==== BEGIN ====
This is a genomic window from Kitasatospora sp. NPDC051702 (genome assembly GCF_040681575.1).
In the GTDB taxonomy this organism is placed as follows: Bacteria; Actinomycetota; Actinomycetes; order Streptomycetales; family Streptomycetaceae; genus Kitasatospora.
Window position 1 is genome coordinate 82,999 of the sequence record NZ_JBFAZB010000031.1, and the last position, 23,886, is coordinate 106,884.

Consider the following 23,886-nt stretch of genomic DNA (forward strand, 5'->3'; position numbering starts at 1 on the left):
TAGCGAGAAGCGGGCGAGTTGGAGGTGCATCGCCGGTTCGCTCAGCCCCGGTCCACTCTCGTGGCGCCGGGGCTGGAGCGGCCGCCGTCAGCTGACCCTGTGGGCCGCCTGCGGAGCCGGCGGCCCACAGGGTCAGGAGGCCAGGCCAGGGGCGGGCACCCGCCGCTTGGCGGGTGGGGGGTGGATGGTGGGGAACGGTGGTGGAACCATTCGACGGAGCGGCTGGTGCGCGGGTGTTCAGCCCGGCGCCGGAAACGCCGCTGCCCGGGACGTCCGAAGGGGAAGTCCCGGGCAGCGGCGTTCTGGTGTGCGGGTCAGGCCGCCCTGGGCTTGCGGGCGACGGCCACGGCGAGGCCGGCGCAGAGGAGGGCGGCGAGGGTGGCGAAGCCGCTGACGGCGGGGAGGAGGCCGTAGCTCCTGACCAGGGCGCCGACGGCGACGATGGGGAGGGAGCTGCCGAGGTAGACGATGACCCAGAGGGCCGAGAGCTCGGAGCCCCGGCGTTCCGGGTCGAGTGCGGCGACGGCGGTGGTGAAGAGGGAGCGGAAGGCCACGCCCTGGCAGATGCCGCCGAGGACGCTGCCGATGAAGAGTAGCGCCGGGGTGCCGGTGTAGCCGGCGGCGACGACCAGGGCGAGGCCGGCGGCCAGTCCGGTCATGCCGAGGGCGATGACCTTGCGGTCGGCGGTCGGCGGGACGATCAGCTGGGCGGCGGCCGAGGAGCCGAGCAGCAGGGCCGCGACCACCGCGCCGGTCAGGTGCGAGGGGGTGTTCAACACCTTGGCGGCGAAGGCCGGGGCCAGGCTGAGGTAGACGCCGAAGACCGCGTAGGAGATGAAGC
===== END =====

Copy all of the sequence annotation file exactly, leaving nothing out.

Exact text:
This is a genomic window from Kitasatospora sp. NPDC051702 (genome assembly GCF_040681575.1).
In the GTDB taxonomy this organism is placed as follows: Bacteria; Actinomycetota; Actinomycetes; order Streptomycetales; family Streptomycetaceae; genus Kitasatospora.
Window position 1 is genome coordinate 82,999 of the sequence record NZ_JBFAZB010000031.1, and the last position, 23,886, is coordinate 106,884.

Consider the following 23,886-nt stretch of genomic DNA (forward strand, 5'->3'; position numbering starts at 1 on the left):
TAGCGAGAAGCGGGCGAGTTGGAGGTGCATCGCCGGTTCGCTCAGCCCCGGTCCACTCTCGTGGCGCCGGGGCTGGAGCGGCCGCCGTCAGCTGACCCTGTGGGCCGCCTGCGGAGCCGGCGGCCCACAGGGTCAGGAGGCCAGGCCAGGGGCGGGCACCCGCCGCTTGGCGGGTGGGGGGTGGATGGTGGGGAACGGTGGTGGAACCATTCGACGGAGCGGCTGGTGCGCGGGTGTTCAGCCCGGCGCCGGAAACGCCGCTGCCCGGGACGTCCGAAGGGGAAGTCCCGGGCAGCGGCGTTCTGGTGTGCGGGTCAGGCCGCCCTGGGCTTGCGGGCGACGGCCACGGCGAGGCCGGCGCAGAGGAGGGCGGCGAGGGTGGCGAAGCCGCTGACGGCGGGGAGGAGGCCGTAGCTCCTGACCAGGGCGCCGACGGCGACGATGGGGAGGGAGCTGCCGAGGTAGACGATGACCCAGAGGGCCGAGAGCTCGGAGCCCCGGCGTTCCGGGTCGAGTGCGGCGACGGCGGTGGTGAAGAGGGAGCGGAAGGCCACGCCCTGGCAGATGCCGCCGAGGACGCTGCCGATGAAGAGTAGCGCCGGGGTGCCGGTGTAGCCGGCGGCGACGACCAGGGCGAGGCCGGCGGCCAGTCCGGTCATGCCGAGGGCGATGACCTTGCGGTCGGCGGTCGGCGGGACGATCAGCTGGGCGGCGGCCGAGGAGCCGAGCAGCAGGGCCGCGACCACCGCGCCGGTCAGGTGCGAGGGGGTGTTCAACACCTTGGCGGCGAAGGCCGGGGCCAGGCTGAGGTAGACGCCGAAGACCGCGTAGGAGATGAAGC